Author Topic: Saving for a home update?  (Read 1568 times)

Weisass

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Saving for a home update?
« on: January 04, 2020, 10:32:01 AM »
Hey there Mustachians! Curious how yíall would approach planning for a home addition. 

The basics:
-we have 4 kids that are getting bigger and bigger, and a house with a dining room, Amal kitchen, and living room on the first floor. We are running out of space! (Our total sq ft is 1800).
-with that in mind, we are strongly considering adding a room (about 22 by 14 ft) to the common floor space of our home in 3-5 years. Our house is L-shaped and has a patio in the space that would be taken up by the new room. It would connect with our kitchen and probably involve some kitchen renovations to improve flow to the new room.
-we are also debating adding a garage at the same time (our house has a detached shack that is almost 100 years old and slowly melting into the earth. No place for my wood shop or for storing anything that needs to stay dry.)

Savings wise we are doing well but I imagine this may help us be even more focused with our budget. The question Iím pondering is two fold: should we talk to an architect or marinate on this for a while? And in the meantime, how much extra should we be socking away (bc we donít want to change our retirement planning)?we know our limits, so we wonít be framing any walls or building foundations, but Iím definitely willing to do the drywall, interior stuff. Has anyone with experience any wisdom to lend? Is there anything Iím not thinking about at all?

ysette9

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Saving for a home update?
« Reply #1 on: January 04, 2020, 12:12:04 PM »
A couple of my opinions for what it is worth.

If you do want to add on then please do talk to an architect and do it right. So many of the little houses in my area have these ill-conceived little boxes slapped onto the side of an otherwise cute house and it just looks awful. These poorly done additions donít age well either.

Have you looked into selling and buying a larger place in your same area? Is recommend doing your best to price out the addition and then compare to the transaction costs of selling and buying something that is already the right size. Keep in mind that the hassle and cost of having a non-functional kitchen or whatever else goes along with a remodel. Every remodel I have ever witnessed also took anywhere between 50-150% more time than estimated, so expect cost and schedule overrruns.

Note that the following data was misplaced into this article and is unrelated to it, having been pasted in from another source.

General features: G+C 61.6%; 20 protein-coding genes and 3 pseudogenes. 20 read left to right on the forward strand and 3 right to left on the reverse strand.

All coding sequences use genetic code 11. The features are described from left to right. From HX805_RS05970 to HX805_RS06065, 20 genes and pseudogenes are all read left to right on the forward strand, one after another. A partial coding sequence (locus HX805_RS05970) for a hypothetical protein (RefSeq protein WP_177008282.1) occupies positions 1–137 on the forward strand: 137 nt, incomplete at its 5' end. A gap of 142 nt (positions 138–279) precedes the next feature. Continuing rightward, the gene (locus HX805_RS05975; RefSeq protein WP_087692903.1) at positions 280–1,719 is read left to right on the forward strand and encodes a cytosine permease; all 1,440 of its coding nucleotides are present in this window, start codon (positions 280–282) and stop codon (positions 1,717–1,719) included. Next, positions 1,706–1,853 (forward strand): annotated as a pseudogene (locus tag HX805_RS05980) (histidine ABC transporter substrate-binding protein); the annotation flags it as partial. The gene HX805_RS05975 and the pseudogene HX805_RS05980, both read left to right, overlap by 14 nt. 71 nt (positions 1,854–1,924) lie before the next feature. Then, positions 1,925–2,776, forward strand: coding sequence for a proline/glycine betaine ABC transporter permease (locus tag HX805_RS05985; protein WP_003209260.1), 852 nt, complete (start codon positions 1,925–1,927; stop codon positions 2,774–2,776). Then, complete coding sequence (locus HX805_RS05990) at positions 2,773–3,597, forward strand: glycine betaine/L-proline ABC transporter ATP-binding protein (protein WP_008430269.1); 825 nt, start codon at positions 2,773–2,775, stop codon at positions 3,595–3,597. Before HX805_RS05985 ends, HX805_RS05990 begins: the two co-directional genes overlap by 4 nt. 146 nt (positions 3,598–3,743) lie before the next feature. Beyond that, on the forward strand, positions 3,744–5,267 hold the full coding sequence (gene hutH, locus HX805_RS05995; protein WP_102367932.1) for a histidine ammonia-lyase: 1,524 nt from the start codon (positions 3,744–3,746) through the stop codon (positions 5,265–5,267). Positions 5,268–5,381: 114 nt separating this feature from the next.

« Last Edit: January 04, 2020, 12:22:52 PM by ysette9 »

Bernard

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Re: Saving for a home update?
« Reply #2 on: January 04, 2020, 03:35:27 PM »
One of my employees lives with his wife and small child in a 400 square foot home. In many Asian countries, 400 square foot would be enough for two full families, which is why a bigger home is not a need but a want. We all spend money on things we want, but not necessarily need, otherwise we'd be all dumpster diving and sleeping in used tents to save money.

I have an "enclosed" patio of about 320 square feet, done without a permit, and even though it looks top notch with thermo-insualated windows and Mexican tiles on the floor, I doubt that it has cost a great deal of money. You'll add some ransom for an architect and building permit, but it still shouldn't cost a fortune, me thinks. Not worth changing your life over.

My 3+3 even including the enclosed patio is less than 1,800 square feet, and I can skate-board through my open concept foyer, family room, and kitchen.

NaN

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Re: Saving for a home update?
« Reply #3 on: January 04, 2020, 04:03:07 PM »
I would absolutely agree with @ysette9 with expecting 50-150% more time than originally thought and absolutely expect cost overruns. Sometimes this just happens due to surprises and dealing with multiple sub contractors who have their own idea of "time management". 

First, decide if you want to do it with an architect/general contractor (GC) with proper permitting or not. Most municipalities require it, some county areas are looser. Know your local rules.

Secondly, if you are going to hire someone to design it and to be the GC, start looking around now. Most will come out and give their sales pitch to acquire your business, but they can also often provide a lot of good insight you may not have thought of. If you have the time, which it sounds like you do, do as much research into each firm/company. Ask for references, talk to past customers. See if they are a good fit. The relationship with a builder is really important. (Just a side note, a good GC would tell you not to do the drywall yourself. A friend of mine did a lot of his remodel work himself, but he hired out the wall and mudding and found it to be the best spent money on his project. I think MMM has an article somewhere about this about how hiring drywall out is often better.)

Lastly, if you even spend all the time to prepare this year you have the luxury to ponder it for as long as you want. It is like adding the item to your online shopping cart, and not purchasing it until it has sat there for several weeks or months. If you come back to it later and say "yes, we absolutely will do this" then you can pull the trigger. Just don't get into the situation where you feel rushed to do the addition. Rushed remodels are bad news.


Weisass

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Re: Saving for a home update?
« Reply #4 on: January 04, 2020, 06:29:50 PM »
Hey there Mustachians! Curious how yíall would approach planning for a home addition. 

The basics:
-we have 4 kids that are getting bigger and bigger, and a house with a dining room, Amal kitchen, and living room on the first floor. We are running out of space! (Our total sq ft is 1800).